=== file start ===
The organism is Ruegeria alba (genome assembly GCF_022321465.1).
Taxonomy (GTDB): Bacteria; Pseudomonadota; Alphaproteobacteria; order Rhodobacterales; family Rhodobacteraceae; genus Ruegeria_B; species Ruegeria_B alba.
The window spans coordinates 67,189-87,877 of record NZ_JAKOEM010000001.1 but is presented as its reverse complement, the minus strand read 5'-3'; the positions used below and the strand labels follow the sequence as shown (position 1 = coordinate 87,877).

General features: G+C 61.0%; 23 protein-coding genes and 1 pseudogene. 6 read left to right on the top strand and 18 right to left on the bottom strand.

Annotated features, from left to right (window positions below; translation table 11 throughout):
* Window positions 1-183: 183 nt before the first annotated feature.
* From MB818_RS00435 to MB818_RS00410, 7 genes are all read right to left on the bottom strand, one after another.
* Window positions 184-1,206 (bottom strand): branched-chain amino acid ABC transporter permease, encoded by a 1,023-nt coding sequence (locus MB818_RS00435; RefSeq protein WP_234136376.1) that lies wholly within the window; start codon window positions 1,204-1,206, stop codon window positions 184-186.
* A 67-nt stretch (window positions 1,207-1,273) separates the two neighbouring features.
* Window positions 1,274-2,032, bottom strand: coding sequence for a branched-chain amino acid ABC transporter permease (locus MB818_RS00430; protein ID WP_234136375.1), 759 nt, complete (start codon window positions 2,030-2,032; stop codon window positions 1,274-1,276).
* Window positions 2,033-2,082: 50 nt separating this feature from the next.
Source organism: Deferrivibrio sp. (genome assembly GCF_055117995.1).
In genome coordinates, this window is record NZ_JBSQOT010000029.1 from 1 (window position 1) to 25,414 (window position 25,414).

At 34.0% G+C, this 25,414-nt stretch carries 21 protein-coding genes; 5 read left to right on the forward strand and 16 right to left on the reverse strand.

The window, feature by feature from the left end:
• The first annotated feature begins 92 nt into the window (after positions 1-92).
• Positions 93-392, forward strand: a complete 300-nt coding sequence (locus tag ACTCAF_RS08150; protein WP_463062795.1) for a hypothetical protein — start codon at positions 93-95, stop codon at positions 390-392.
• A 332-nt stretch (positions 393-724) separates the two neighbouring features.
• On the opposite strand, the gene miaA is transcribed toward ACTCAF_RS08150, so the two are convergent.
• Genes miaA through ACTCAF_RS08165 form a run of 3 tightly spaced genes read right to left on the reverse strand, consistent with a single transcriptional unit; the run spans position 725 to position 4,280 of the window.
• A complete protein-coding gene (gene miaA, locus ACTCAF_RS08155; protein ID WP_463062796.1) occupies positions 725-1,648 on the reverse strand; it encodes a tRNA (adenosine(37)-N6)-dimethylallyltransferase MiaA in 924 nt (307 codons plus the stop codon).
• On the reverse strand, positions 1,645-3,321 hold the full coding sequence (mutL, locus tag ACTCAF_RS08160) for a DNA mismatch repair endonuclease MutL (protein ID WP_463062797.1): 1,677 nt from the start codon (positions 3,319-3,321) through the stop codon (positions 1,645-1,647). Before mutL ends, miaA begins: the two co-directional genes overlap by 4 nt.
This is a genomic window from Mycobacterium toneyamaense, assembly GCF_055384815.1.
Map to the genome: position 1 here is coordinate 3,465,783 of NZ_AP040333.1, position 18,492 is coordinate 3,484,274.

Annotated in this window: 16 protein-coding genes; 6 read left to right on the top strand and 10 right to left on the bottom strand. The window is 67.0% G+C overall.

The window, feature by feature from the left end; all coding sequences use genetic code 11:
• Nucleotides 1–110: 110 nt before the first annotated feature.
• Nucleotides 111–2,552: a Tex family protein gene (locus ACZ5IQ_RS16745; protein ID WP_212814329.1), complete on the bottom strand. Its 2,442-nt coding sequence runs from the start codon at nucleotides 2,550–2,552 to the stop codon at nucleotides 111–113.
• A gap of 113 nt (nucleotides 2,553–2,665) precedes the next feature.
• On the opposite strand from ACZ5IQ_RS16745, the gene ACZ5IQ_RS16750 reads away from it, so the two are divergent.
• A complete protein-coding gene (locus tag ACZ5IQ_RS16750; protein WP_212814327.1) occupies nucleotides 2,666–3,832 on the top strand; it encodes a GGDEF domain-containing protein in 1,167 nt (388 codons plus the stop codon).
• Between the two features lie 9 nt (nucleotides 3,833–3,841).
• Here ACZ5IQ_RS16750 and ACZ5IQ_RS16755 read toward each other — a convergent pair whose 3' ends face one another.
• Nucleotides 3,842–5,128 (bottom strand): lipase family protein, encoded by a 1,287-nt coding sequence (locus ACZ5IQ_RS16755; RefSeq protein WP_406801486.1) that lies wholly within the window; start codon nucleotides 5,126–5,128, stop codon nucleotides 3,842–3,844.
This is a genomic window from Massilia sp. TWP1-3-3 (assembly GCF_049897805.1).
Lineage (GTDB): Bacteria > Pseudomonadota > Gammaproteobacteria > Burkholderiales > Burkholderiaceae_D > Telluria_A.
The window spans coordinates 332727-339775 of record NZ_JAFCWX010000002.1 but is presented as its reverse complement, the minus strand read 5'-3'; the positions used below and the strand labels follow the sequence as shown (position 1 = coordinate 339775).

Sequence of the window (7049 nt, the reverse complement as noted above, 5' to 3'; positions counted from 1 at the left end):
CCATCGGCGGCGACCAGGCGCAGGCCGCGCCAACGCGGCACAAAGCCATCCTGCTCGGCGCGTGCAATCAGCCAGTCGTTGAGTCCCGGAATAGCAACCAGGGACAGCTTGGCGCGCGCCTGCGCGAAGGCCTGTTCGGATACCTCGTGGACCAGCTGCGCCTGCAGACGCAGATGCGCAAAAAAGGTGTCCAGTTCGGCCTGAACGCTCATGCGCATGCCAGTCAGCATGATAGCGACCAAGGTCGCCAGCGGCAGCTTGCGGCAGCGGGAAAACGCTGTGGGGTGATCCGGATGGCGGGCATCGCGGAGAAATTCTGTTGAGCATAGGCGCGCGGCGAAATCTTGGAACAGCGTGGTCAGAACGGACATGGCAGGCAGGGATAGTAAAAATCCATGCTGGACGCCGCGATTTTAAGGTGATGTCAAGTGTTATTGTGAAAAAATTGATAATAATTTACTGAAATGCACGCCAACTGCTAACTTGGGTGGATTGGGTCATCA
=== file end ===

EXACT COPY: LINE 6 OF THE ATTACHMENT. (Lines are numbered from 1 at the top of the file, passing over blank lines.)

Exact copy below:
* Window positions 1-183: 183 nt before the first annotated feature.